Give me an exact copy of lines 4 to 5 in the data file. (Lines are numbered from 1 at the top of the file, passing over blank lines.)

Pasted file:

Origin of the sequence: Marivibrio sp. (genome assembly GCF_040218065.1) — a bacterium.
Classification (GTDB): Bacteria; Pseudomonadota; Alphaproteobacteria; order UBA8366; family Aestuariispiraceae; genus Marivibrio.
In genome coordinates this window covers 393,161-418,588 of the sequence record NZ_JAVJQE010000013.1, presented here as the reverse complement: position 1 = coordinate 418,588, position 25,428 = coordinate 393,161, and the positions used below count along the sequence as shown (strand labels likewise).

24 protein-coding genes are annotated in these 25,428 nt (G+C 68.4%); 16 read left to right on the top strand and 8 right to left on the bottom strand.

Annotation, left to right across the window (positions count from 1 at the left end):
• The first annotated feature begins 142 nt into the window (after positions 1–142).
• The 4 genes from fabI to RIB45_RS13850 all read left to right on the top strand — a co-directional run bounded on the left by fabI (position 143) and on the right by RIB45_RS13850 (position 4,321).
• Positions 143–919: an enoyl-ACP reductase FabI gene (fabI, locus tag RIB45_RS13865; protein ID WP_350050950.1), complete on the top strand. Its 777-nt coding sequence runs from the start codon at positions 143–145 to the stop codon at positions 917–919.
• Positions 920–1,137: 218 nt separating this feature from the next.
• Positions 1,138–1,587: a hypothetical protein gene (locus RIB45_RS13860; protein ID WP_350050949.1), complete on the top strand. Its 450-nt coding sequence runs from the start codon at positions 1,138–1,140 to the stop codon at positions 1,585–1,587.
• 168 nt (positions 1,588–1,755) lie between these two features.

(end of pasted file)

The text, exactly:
24 protein-coding genes are annotated in these 25,428 nt (G+C 68.4%); 16 read left to right on the top strand and 8 right to left on the bottom strand.

Annotation, left to right across the window (positions count from 1 at the left end):